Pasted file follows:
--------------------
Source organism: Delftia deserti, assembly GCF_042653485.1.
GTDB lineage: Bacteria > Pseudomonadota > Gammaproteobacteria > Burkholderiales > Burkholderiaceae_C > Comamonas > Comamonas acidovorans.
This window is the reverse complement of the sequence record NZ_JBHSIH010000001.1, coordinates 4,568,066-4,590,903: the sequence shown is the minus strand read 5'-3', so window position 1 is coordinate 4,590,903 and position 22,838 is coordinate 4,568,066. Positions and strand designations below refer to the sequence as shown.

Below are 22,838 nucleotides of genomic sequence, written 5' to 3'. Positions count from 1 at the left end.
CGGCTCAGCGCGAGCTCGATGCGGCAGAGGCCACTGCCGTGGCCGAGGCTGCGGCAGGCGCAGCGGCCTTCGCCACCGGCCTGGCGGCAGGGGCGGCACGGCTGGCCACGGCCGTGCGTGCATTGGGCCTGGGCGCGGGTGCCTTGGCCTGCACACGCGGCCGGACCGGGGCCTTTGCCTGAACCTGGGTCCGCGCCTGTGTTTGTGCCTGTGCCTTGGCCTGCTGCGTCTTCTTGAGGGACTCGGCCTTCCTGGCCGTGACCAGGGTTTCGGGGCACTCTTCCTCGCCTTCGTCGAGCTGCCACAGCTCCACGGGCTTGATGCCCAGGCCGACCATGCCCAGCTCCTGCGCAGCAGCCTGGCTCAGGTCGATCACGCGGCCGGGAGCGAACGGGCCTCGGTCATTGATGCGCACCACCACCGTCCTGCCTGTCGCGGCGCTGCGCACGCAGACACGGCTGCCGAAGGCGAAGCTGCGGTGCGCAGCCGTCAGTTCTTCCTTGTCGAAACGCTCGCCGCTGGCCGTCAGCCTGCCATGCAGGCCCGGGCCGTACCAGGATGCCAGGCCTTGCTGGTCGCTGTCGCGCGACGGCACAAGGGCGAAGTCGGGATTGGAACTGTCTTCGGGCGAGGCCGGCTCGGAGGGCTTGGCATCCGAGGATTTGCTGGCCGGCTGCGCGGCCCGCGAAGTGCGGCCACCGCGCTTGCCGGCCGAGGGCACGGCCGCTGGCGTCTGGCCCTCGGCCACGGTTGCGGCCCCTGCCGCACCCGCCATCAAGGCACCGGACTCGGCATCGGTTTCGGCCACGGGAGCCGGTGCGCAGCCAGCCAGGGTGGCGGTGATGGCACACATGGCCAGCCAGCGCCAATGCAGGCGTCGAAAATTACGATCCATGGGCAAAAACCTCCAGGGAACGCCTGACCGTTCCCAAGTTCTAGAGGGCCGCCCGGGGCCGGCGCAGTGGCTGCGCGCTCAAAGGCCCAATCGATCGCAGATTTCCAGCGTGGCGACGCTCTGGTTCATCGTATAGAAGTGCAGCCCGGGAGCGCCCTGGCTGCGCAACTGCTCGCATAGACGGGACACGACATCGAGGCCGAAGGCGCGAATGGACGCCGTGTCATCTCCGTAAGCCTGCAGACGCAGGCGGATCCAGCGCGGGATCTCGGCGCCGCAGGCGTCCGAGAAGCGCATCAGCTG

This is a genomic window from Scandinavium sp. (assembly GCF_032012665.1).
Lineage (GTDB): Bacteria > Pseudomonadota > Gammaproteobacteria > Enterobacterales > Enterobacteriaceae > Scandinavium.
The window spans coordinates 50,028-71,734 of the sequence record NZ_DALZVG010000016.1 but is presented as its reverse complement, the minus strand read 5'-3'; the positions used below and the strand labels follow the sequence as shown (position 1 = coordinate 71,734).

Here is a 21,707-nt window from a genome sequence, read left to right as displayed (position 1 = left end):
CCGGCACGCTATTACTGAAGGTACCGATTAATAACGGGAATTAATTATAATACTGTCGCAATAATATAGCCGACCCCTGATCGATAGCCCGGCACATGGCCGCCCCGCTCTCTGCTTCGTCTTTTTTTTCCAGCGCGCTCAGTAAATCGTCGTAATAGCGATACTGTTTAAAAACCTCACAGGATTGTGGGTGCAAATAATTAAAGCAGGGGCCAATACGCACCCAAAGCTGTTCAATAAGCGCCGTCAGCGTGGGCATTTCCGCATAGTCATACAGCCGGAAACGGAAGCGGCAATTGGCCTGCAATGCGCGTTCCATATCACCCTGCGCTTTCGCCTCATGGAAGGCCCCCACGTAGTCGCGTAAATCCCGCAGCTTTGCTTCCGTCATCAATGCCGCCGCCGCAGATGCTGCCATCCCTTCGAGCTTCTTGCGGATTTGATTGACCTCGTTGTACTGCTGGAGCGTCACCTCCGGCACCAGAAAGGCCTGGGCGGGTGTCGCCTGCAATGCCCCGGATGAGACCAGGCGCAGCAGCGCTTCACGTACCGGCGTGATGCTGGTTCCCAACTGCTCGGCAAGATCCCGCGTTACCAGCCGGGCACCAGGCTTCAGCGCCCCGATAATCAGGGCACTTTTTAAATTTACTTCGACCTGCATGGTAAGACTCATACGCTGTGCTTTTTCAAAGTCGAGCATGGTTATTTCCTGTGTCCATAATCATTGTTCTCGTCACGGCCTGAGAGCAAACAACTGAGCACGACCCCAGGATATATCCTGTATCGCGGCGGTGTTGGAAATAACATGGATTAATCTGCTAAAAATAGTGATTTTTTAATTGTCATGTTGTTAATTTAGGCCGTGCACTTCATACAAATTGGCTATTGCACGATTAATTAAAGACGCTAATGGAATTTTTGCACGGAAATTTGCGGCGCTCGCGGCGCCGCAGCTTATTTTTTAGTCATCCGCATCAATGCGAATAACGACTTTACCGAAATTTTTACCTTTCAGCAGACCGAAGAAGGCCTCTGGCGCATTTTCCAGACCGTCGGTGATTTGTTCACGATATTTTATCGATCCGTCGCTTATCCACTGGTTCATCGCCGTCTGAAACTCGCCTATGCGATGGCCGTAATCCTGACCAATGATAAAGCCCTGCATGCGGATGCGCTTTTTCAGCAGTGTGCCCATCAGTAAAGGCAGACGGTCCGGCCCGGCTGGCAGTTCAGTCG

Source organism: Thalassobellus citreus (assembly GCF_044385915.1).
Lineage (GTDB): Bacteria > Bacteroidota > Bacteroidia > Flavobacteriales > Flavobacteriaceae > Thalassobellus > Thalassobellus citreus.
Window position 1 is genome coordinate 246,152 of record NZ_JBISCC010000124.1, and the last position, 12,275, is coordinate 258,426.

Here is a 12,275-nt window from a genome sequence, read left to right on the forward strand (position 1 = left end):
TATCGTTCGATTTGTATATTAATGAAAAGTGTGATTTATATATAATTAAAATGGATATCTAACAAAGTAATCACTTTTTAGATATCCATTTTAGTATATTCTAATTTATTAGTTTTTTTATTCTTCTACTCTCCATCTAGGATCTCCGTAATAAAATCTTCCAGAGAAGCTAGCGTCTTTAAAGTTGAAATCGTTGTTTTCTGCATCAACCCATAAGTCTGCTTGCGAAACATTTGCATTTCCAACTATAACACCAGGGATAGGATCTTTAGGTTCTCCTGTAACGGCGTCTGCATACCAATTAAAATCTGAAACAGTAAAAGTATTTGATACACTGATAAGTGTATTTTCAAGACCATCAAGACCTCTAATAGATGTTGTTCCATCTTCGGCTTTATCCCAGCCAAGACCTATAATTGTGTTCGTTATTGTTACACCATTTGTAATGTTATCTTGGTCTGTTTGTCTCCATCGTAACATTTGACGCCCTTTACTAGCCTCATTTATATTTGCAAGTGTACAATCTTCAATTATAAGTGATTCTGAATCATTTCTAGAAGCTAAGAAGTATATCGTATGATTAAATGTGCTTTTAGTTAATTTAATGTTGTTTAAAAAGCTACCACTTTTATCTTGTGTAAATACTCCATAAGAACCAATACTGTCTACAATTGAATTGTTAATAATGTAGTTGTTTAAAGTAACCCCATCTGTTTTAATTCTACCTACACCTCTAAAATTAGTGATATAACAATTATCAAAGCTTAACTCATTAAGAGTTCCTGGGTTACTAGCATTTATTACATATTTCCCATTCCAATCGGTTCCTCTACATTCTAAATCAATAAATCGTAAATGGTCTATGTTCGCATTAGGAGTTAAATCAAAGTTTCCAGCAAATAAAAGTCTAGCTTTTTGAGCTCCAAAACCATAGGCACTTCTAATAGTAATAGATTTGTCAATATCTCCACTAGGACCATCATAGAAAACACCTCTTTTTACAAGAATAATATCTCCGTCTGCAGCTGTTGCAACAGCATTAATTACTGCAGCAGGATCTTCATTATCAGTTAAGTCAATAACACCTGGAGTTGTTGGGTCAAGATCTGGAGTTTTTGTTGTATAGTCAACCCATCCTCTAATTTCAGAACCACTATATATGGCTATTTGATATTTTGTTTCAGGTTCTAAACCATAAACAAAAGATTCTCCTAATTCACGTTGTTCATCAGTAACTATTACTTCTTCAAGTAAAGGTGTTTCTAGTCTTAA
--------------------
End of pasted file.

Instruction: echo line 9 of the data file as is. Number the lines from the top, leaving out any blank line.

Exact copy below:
Here is a 21,707-nt window from a genome sequence, read left to right as displayed (position 1 = left end):